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Top-Level Report Cited Safety Fears

The Nation | The Columbia Disaster

Former NASA official who warned of faulty wiring, corrosion says agency didn't follow up.

February 04, 2003|Ralph Vartabedian and Peter Pae | Times Staff Writers

A top-level NASA report three years ago warned that the space shuttle fleet was facing serious safety problems, including faulty wiring on the ill-fated Columbia and corrosion on all the orbiters, but the agency failed to carry out many of the key recommendations, according to a former senior NASA official.

The recommendations raised alarms about crucial shuttle safety issues, such as sloppy workmanship, lost paperwork and reduced inspections of heat protection tiles, the component that is a focus of the Columbia crash investigation. The report also cited inadequate inspection staffs and the problem of physically strained workers reporting a high use of hypertension drugs.

Several studies critical of shuttle safety have come to light since Saturday's accident, but this March 2000 assessment contains the most detailed documentation of potential problems. It also was produced under the authority of one of NASA's highest-ranking officials.

The author of the report, Henry McDonald, former director of NASA's Ames Research Center in Mountain View, Calif., said Monday in an interview that the space agency let him go two months ago when top officials elected not to renew his employment contract. He has since returned to the engineering department faculty at the University of Tennessee at Chattanooga.

It is unclear whether his advocacy on shuttle safety led to his dismissal, but the report's criticism of personnel cutbacks on the shuttle program and his advocacy for reforms in shuttle management contradicted the policies of NASA Administrator Sean O'Keefe, he said.

NASA officials said Monday that most of McDonald's findings were put into a so-called action plan, which they said was not immediately available. Nonetheless, they said this action plan has been carried out, though it is unclear to what extent recommended changes occurred.

NASA officials said plans include new training for employees to inspect wiring systems and improving the exchange of data with other government agencies. They declined to comment on the reasons for McDonald's departure. But McDonald said other NASA officials had downplayed his findings and acted on only a few of the more than 100 recommendations.

The report was sent to various NASA research centers and to the space shuttle office, where staffers argued they had already taken care of issues in McDonald's report or that he did not understand their processes.

"Do I think the recommendations were followed appropriately? No, I don't. It is clear to me that the cost got in the way," McDonald said. "I wasn't too happy about it, but it wasn't our duty to police the recommendation."

Whether the report identified issues that could have prevented the Columbia loss is unclear, because the crash investigation is at a preliminary stage and little is known about the fundamental causes. NASA officials said Monday they are searching for a "missing link" that would help explain some of the conflicting information about the accident.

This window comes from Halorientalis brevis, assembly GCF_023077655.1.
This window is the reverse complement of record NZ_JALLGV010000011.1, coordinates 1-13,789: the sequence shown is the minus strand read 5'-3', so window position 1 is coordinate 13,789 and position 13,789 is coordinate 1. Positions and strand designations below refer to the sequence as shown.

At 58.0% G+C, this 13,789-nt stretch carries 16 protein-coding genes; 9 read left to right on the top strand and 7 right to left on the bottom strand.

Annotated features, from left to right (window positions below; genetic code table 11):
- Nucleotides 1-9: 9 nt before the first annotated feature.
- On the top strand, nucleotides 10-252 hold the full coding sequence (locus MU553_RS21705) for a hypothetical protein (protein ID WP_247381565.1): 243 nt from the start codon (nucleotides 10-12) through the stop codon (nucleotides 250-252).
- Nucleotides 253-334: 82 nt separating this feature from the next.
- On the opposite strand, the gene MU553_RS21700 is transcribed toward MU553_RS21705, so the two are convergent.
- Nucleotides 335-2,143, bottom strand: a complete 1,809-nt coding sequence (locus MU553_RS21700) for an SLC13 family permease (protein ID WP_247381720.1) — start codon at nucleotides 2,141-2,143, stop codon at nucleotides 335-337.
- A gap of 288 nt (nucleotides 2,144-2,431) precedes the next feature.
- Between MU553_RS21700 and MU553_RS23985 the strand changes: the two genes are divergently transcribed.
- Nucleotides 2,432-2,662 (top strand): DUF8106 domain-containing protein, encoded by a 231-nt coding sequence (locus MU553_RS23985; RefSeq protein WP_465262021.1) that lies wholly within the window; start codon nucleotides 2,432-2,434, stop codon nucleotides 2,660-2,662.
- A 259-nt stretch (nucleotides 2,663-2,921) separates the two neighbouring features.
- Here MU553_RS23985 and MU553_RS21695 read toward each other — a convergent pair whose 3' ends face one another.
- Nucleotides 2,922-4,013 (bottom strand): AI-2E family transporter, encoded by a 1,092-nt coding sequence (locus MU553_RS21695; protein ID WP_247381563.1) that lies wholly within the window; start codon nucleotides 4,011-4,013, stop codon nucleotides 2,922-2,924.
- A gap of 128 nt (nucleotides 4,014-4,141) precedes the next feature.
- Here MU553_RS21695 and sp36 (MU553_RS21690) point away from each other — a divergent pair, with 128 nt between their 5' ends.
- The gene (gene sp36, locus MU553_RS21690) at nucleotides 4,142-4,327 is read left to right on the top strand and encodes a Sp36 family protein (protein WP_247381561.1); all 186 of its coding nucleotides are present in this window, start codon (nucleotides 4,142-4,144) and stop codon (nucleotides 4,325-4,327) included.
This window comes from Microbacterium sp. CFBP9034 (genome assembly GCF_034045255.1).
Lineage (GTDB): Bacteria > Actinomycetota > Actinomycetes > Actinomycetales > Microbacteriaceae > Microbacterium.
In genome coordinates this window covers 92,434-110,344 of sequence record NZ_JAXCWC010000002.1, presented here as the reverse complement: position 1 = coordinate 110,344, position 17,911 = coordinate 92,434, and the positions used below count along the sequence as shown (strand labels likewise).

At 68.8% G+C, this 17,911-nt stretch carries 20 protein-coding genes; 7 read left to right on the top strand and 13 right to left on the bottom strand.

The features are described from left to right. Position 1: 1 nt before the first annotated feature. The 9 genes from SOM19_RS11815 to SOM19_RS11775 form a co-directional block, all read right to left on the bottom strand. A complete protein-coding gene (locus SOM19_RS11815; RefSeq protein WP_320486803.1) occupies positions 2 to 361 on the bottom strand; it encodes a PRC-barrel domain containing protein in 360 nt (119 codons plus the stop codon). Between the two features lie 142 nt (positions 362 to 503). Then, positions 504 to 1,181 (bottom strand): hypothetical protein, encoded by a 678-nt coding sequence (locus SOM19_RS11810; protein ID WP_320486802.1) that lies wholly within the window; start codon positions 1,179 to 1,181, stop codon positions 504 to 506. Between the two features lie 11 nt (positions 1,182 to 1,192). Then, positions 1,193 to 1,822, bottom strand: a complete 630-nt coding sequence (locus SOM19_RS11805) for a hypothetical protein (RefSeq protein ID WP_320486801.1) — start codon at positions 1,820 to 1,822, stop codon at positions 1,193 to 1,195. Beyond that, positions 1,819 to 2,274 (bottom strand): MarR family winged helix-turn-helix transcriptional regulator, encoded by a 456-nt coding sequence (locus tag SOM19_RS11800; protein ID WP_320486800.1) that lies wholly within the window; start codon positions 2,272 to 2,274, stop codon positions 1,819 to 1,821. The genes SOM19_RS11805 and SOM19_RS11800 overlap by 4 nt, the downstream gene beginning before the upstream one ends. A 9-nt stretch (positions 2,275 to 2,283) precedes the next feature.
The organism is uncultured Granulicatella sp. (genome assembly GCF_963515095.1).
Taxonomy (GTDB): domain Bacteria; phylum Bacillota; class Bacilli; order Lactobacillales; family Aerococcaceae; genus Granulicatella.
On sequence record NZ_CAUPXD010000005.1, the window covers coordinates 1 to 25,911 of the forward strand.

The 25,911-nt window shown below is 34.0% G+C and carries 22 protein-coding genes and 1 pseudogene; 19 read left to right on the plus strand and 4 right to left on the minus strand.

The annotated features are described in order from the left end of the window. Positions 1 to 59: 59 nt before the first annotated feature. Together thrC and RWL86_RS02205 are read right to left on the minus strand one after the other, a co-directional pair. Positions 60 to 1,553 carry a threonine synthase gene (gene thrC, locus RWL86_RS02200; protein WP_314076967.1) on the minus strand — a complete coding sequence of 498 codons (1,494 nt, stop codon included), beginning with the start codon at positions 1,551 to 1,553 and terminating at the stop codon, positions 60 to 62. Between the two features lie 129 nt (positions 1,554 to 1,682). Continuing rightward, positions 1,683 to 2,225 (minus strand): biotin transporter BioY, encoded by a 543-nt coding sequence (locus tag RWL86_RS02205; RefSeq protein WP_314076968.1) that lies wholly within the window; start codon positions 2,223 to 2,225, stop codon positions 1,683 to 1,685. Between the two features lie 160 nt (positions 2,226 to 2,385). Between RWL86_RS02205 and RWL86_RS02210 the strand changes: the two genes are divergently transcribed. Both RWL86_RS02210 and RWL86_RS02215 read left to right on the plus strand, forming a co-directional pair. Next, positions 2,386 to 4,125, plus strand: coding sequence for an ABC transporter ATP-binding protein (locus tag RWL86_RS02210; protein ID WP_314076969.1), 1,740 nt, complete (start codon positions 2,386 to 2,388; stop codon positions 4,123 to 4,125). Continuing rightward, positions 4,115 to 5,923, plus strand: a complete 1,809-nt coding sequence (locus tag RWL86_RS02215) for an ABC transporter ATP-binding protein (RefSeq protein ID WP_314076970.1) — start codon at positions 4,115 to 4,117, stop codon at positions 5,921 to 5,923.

During the 1990s, a growing number of investigations focused on shuttle safety, including examinations by the General Accounting Office, the inspector general and Aerospace Safety Advisory Panel.

Although outside groups had expressed growing concerns about budget reductions in the program, McDonald's recommendations were far more extensive and represented the agency's own leadership raising a red flag. Ames is one of NASA's eight major research centers, and McDonald's role as center director placed him among the senior leadership.

A separate 1997 report by a NASA inspector -- cited on the agency's Web site -- detailed concerns about the potential impact of insulation debris on shuttle tiles.

McDonald said efforts to quash his report went even further, with NASA officials attempting to persuade the agency's technical staff to disagree with the conclusions.

"They called in a number of people we interviewed, and while there was no overt pressure, it was clear to the technicians that there was only one right answer if they wanted to keep their job," McDonald said. The investigating team subsequently received calls from employees at NASA's Michoud, La., and Palmdale facilities complaining about their treatment.

McDonald's recommendations were first reviewed by then-NASA Administrator Daniel S. Goldin and former NASA chief engineer W. Brian Keegan. Keegan said in an interview Monday that the report, which he described as "far-reaching," was discussed and debated intensely among top managers before it was sent to shuttle managers.

"It's fair to say that they were comprehensive recommendations and that they had potentially significant implications," said Keegan, a 36-year NASA veteran who retired last April.

But Keegan said the recommendations came at a time when the agency was under pressure to cut costs, which included having to reduce personnel. "The question was not whether we should do something but how do you do it," Keegan said.

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